AERC has begun to rate, certify and label attachment products, starting with interior and exterior storm windows, cellular and pleated shades, blinds, solar screens and interior and exterior roller shades. Look for the first AERC-certified window coverings in retail stores by June or July, with additional product categories appearing in late 2017 and early 2018.

If you think efficient window coverings might provide the basis for a new customer efficiency program, bookmark the AERC website so you can follow the publication of the ratings. In the meantime, learn more about window coverings by downloading the fact sheet from Energy Services Publications and visiting Window Coverings and AttachmentsYou are leaving WAPA.gov. an online guide to choosing the right treatment for each window.

Source: Attachment Energy Rating Council, 1/31/17

Requested: Your ideas for UEF Pre-Forum Workshop topics

Deadline extended to Feb. 15, 2017!

The 37th annual Utility Energy Forum You are leaving WAPA.gov. is just around the corner, and with it, the Pre-Forum Workshop for utility and government attendees. This exclusive session is a candid roundtable discussion about pressing issues facing power providers and the government agencies that support them. The program committee is inviting attendees from those sectors to share their greatest concerns in an online survey You are leaving WAPA.gov. by Feb. 8. The topics that get the most votes will be included on the workshop agenda.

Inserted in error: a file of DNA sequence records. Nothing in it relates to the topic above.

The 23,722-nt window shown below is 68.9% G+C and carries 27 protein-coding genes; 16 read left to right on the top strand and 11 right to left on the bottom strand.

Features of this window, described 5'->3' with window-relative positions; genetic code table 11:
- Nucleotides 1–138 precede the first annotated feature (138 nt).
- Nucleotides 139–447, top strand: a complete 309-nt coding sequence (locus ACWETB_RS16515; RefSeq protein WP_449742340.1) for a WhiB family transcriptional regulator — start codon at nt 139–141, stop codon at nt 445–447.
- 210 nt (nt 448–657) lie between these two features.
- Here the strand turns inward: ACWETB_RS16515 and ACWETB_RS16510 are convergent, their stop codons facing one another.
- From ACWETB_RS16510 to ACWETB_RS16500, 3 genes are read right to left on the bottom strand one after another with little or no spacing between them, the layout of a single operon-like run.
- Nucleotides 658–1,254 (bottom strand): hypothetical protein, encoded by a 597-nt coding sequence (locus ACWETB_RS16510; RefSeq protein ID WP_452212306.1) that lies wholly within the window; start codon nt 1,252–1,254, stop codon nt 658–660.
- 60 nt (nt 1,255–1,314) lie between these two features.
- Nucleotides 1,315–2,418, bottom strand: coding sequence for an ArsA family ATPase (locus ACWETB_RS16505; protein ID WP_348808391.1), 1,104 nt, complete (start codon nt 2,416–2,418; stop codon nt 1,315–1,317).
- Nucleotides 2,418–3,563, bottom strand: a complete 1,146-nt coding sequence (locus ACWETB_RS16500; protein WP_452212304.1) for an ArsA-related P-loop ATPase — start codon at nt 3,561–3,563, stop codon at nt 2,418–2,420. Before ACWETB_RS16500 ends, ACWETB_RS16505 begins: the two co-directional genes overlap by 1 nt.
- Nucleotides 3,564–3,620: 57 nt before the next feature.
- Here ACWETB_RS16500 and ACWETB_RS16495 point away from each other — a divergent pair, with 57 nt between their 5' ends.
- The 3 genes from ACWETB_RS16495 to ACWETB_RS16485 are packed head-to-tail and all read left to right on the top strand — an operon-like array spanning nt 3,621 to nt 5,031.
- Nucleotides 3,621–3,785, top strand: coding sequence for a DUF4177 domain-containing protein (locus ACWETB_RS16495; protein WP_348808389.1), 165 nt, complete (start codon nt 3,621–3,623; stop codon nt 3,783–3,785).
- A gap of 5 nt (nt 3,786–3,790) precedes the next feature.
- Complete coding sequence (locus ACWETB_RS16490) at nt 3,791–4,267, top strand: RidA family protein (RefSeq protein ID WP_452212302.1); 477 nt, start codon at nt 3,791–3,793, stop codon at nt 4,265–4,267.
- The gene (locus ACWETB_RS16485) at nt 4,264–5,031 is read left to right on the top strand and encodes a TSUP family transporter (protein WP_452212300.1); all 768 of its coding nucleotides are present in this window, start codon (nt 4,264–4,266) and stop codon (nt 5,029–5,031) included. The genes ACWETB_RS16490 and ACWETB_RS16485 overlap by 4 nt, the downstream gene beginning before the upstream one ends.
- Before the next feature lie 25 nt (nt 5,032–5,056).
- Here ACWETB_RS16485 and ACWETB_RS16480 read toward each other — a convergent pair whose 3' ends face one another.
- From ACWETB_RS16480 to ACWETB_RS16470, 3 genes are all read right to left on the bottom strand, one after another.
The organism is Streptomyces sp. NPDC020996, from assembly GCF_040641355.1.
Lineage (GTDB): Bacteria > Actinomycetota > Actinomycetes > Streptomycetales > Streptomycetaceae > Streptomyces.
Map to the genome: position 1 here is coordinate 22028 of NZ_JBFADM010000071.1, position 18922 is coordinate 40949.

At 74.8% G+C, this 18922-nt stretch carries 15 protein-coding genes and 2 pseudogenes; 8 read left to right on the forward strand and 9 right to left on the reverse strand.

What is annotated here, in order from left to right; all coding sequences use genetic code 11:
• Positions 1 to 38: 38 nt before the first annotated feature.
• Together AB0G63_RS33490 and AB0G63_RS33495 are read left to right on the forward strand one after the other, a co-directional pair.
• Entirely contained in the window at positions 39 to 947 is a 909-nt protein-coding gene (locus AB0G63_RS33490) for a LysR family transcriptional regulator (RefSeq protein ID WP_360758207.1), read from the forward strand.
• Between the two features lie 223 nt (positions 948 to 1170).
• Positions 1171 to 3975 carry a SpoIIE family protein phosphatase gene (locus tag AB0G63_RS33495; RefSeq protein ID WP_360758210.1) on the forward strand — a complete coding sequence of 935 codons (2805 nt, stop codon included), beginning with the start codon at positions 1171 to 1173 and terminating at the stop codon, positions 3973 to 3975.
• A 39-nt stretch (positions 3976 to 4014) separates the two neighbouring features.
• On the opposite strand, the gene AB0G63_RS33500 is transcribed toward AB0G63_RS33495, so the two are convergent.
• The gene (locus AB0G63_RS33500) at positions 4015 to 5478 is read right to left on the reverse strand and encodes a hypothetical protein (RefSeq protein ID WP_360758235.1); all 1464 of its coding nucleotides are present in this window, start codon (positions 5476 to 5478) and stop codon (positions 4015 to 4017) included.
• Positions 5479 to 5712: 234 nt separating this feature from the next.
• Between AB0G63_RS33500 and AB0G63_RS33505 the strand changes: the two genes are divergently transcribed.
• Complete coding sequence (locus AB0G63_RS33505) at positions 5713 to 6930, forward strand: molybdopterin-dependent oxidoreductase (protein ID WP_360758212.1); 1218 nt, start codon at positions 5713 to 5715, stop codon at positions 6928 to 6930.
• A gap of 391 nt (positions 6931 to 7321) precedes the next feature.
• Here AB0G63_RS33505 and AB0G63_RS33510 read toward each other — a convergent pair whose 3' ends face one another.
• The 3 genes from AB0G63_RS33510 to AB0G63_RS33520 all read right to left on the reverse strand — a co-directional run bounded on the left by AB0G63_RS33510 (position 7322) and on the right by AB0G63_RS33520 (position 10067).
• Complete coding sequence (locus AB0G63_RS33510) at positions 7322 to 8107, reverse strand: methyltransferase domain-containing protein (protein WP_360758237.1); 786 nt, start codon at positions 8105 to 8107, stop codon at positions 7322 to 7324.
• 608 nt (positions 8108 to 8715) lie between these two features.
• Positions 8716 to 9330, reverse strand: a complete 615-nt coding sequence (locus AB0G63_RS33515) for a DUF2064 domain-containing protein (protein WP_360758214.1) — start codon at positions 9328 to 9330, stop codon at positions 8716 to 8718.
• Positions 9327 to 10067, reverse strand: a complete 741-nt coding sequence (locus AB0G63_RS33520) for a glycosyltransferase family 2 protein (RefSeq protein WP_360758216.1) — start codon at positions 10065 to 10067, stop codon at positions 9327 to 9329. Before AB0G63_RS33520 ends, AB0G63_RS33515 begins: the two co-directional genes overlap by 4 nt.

This year’s theme, “Change is the Only Constant – Customers, Policy and Technology,” sums up the challenges of doing business in today’s electricity industry. The main agenda offers many perspectives on what customers want, what utilities can do to meet those expectations and what policy makers can do to help.

The workshop, however, is the place to really get into the weeds on how change is reshaping everything from daily operations to long-term planning. If you are worrying about depreciating assets or new net-zero developments in your territory, this is the place to talk about it. If you wonder what kind of skills your employees will need to manage the new environment, suggest that topic. If you are trying to figure out how to work with customers who want to install energy storage batteries on their homes or businesses, the workshop offers the chance to learn from others. And that only scratches the surface.

You don’t have to be attending the Utility Energy Forum, May 3-5, to vote in the survey. All utility professionals and government representatives can contribute their valuable and much-needed perspective. For those who miss the event, Energy Services Bulletin will be reporting on the big stories, and speaker presentations will be posted on the website.